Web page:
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Mangaka Yuu Watase Blogs About Editorial Harassment

posted on by Bamboo Dong

In a recent post on her personal blog, mangaka Yuu Watase (Fushigi Yuugi, Ceres: Celestial Legend) wrote openly about her negative experiences with a former editor for her ongoing manga, Arata: The Legend.

Watase described a typical morning, saying that she often had headaches and would feel overwhelmed and confused after staying up all night to hand in pages early in the morning, only to have to start drawing again to hit the next morning's deadline. She eventually came to the realization that her exhaustion was due to being asked to redraw too many scenes.

Finally, all of the redrawn pages of the much-delayed Suzukura Arc have come out. Six chapters in all. The majority of it was redraws. One of my assistants said to me, "This situation is outrageous. It doesn't make any sense for a story to only 'come together' after having to redraw practically everything. If we'd drawn all of this when we started, we wouldn't have to go through this. You already had the plot worked out from the beginning, Watase-san... How did it end up becoming a totally different story?"

Watase then goes on to mention that she did already have the story for Arata: The Legend worked out in her head, and had already discussed the plot and the story development with her editor, but wonders whether he actually understood her words or her vision for the story.

The editor constantly "bulldozed [her] ideas to make room for his own," and continuously asked her to redraw layouts. Scenes that her editor didn't like or understand were simply scrapped, even if she insisted that they were pivotal. His response was, "Draw it exactly the way I tell you."

Watase received her publishing debut in 1989 with her work Pajama de Ojama, which was serialized in Sho-Comi. Despite her decades-long career, she writes that her experience with her editor was a first, saying, "it made me confused and exhausted, diminishing my desire to create," and made her question whether or not she should continue making manga.

Upon talking to other manga creators, Watase learned that her editor, "Mr. I," treated everyone in a similar manner. Although her friends asked her why she continued to listen to his demands, she said that she was "stuck" because he wouldn't approve her layouts, and she needed to meet deadlines. Speaking out to him about her concerns only resulted in retaliation from him at a later time.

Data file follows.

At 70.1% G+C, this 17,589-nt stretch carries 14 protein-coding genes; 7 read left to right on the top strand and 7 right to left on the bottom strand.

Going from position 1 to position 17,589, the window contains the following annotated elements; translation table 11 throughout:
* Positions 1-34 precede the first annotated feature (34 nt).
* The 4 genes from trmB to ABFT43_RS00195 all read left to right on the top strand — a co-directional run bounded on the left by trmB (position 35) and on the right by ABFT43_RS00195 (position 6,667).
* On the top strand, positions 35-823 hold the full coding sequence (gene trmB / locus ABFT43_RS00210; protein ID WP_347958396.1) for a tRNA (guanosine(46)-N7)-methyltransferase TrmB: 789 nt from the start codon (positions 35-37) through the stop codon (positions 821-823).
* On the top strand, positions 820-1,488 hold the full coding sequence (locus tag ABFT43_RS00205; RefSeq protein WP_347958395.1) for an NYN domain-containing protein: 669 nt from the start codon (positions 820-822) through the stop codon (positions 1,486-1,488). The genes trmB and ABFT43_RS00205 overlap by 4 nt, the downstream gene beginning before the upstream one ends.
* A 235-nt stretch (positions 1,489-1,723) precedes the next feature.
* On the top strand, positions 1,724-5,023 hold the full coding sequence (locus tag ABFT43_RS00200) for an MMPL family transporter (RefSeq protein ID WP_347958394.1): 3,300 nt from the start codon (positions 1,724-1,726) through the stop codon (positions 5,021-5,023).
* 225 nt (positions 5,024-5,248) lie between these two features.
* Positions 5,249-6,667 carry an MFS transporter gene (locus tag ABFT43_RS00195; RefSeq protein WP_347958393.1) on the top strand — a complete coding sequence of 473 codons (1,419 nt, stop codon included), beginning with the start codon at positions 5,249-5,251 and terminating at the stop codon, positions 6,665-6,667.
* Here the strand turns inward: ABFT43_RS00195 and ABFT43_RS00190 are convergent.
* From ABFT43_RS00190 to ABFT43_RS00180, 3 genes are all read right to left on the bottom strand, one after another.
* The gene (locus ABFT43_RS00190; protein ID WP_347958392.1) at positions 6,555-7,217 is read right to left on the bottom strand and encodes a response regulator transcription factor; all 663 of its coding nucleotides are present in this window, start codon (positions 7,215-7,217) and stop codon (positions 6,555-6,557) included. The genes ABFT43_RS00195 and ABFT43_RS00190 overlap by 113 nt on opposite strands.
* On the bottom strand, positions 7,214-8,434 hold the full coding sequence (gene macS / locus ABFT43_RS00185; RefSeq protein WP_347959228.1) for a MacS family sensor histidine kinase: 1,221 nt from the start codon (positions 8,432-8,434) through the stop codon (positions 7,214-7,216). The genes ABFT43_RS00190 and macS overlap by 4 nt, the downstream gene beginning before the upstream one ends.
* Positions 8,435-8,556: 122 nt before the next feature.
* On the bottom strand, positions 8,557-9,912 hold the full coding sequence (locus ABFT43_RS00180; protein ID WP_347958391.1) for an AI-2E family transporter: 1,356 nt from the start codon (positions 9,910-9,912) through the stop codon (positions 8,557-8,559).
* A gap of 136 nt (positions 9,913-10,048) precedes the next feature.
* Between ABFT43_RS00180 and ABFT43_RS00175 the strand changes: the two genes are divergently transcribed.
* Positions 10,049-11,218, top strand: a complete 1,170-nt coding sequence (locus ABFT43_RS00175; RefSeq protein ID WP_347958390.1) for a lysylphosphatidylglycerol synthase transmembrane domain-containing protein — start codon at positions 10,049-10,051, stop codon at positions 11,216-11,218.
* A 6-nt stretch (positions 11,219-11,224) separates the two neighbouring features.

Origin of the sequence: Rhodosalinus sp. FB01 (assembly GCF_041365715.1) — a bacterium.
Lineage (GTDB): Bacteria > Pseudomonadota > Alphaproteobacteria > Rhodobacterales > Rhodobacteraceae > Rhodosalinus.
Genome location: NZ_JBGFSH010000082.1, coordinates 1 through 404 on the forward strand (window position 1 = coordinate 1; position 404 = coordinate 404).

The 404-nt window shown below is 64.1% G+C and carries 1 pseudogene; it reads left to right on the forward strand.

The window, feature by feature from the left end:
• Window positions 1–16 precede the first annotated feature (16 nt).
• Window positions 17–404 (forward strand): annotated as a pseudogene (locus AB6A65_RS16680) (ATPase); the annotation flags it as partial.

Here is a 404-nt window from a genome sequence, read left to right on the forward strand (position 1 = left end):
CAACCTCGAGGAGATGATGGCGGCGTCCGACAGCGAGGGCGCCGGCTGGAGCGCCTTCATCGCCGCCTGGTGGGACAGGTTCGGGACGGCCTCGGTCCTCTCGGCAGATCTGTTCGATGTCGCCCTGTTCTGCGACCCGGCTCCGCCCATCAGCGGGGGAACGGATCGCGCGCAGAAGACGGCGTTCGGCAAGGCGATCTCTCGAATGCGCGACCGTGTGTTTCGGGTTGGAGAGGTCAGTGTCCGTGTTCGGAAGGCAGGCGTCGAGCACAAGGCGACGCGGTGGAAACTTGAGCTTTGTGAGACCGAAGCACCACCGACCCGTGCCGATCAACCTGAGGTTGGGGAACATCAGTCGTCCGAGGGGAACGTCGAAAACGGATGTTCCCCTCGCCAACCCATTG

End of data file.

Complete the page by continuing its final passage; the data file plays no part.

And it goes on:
In regards to Arata: The Legend specifically, Watase initially tried to work with the editor, but whenever she told him that she wanted the story to follow a specific theme and have meaning, he insisted on making corrections. She goes on to say that his corrections were inconsistent, and he'd often forget things she mentioned, and would repeatedly cut or edit things that she was insistent on leaving in the manga.

It was very difficult to deal with and caused a lot of stress, especially with a weekly publication... It was pretty much Hell. At some point, I was no longer doing it for the sake of the readers, or even for the sake of the manga as a body of work. I was just drawing storyboards and layouts solely to get his approval and keep going... Just thinking about how nothing I drew would get approved made it more and more difficult to draw successive pages, and nonsensical cuts and edits made it hard for me to draw anything at all.

Fortunately for Watase, her editor was replaced around the time of the manga's Yataka Arc. She writes that although she was still traumatized, her experience with the new editor was better, and he would only ask for a few changes, such as a line or two of dialogue.

She concluded the post with, "It seems to me that Mr. I thought the readers were imbeciles, and it makes me sad when I think of all the reasons why I draw manga."

The original blog post was recently removed, but can still be read in its entirety here.

Watase launched Arata: The Legend in Shogakukan's Weekly Shonen Sunday magazine in 2008, and the 22nd compiled volume shipped in Japan on December 18. Viz Media publishes the manga in North America, and shipped the 16th compiled volume on December 10.

The manga received a 12-episode anime adaptation last spring, and Crunchyroll streamed the series as it aired.

[Via Hachima Kikou]

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